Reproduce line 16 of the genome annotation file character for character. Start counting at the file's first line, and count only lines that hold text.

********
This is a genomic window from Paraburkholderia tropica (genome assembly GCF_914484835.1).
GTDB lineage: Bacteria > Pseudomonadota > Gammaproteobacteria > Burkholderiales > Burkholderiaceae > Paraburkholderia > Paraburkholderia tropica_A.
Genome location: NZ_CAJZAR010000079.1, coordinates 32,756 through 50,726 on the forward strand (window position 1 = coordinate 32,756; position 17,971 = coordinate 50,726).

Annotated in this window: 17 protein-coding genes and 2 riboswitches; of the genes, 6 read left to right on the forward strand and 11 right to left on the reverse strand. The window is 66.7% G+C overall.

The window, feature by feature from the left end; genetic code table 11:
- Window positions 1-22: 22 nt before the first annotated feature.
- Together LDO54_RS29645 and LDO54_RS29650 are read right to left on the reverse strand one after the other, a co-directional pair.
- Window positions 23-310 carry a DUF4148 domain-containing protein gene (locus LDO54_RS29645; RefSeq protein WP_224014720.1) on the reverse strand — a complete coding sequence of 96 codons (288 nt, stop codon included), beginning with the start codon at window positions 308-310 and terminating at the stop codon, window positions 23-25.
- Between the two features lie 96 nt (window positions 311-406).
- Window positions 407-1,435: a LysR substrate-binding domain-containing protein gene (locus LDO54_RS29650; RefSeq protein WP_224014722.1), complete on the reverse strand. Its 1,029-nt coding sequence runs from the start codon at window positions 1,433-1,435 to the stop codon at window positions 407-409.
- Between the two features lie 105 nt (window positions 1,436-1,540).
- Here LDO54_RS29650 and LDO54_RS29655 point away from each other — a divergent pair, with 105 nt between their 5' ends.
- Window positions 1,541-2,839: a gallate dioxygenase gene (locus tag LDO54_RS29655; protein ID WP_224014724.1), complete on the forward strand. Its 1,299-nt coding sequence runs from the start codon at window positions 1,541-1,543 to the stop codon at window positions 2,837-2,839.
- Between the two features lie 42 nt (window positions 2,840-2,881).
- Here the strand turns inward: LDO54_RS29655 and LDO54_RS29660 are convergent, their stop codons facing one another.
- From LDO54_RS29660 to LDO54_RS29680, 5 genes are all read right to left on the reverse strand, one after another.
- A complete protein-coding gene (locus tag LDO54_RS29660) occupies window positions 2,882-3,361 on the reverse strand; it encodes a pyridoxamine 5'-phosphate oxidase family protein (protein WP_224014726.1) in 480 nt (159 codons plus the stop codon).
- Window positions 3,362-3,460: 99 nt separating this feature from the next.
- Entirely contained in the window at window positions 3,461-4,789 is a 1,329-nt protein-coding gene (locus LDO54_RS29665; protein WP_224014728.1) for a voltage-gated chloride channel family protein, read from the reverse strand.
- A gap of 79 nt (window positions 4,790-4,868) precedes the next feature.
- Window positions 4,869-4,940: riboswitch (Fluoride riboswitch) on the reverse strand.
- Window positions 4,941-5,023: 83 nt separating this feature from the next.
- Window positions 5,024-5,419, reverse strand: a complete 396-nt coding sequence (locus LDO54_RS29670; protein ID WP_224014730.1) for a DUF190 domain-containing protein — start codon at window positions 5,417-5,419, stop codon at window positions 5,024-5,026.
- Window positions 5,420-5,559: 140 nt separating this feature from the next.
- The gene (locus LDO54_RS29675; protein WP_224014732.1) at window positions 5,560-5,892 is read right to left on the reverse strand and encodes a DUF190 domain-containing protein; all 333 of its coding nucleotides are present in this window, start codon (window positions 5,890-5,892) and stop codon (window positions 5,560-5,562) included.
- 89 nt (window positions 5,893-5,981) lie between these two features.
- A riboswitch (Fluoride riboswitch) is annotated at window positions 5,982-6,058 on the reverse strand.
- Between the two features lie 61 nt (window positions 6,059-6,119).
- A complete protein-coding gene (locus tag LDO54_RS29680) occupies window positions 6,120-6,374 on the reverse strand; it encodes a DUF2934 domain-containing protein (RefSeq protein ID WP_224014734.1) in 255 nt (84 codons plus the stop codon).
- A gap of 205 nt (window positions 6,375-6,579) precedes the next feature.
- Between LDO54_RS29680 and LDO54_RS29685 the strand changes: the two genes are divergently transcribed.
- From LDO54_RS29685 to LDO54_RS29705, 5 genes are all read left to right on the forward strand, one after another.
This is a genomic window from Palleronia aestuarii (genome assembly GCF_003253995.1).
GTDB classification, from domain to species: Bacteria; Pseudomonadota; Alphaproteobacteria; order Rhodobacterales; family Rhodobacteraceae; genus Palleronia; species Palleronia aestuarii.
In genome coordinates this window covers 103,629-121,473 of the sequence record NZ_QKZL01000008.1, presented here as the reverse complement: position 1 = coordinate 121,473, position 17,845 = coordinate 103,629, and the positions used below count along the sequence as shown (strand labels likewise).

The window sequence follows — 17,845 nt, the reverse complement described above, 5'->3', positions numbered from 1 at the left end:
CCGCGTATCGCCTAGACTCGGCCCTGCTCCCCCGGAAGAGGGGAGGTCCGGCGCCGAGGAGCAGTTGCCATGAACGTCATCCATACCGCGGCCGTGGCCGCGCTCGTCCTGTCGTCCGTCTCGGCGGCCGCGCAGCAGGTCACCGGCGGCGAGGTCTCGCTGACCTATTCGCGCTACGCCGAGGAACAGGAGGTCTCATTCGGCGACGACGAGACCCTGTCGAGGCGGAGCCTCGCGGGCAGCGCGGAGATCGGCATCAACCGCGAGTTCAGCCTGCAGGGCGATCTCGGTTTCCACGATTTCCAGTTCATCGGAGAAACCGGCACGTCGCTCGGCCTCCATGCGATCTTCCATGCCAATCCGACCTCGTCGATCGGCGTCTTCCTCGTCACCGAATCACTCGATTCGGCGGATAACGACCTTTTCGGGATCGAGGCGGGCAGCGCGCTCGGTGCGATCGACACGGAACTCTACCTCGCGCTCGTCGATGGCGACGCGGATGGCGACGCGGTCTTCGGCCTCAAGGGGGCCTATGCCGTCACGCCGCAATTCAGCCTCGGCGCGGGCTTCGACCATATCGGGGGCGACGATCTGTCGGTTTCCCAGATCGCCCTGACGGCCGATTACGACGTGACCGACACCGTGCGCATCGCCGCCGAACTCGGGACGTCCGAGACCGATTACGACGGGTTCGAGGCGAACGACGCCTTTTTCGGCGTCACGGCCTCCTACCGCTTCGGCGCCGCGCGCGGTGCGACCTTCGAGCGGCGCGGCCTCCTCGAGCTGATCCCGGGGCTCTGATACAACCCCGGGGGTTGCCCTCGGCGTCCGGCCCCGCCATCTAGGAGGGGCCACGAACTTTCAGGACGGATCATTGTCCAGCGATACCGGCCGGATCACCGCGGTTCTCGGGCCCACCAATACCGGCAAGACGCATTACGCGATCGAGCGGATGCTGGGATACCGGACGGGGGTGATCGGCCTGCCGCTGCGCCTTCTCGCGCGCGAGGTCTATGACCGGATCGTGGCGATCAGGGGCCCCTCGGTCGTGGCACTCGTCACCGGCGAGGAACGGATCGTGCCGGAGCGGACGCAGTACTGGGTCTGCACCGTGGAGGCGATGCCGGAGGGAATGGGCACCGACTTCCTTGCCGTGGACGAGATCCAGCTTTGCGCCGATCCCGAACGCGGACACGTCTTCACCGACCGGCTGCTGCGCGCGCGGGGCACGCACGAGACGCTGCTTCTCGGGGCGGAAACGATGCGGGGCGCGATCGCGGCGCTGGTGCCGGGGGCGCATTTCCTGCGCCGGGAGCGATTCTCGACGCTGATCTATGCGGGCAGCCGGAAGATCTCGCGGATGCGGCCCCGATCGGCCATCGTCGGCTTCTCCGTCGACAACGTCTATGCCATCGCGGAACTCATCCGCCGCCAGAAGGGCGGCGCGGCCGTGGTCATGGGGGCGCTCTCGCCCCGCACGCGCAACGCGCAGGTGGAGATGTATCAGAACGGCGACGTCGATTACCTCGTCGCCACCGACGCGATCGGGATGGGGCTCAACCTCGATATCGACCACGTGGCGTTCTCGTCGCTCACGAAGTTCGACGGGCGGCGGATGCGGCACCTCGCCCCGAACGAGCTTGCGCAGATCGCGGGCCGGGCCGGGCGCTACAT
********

- From LDO54_RS29660 to LDO54_RS29680, 5 genes are all read right to left on the reverse strand, one after another.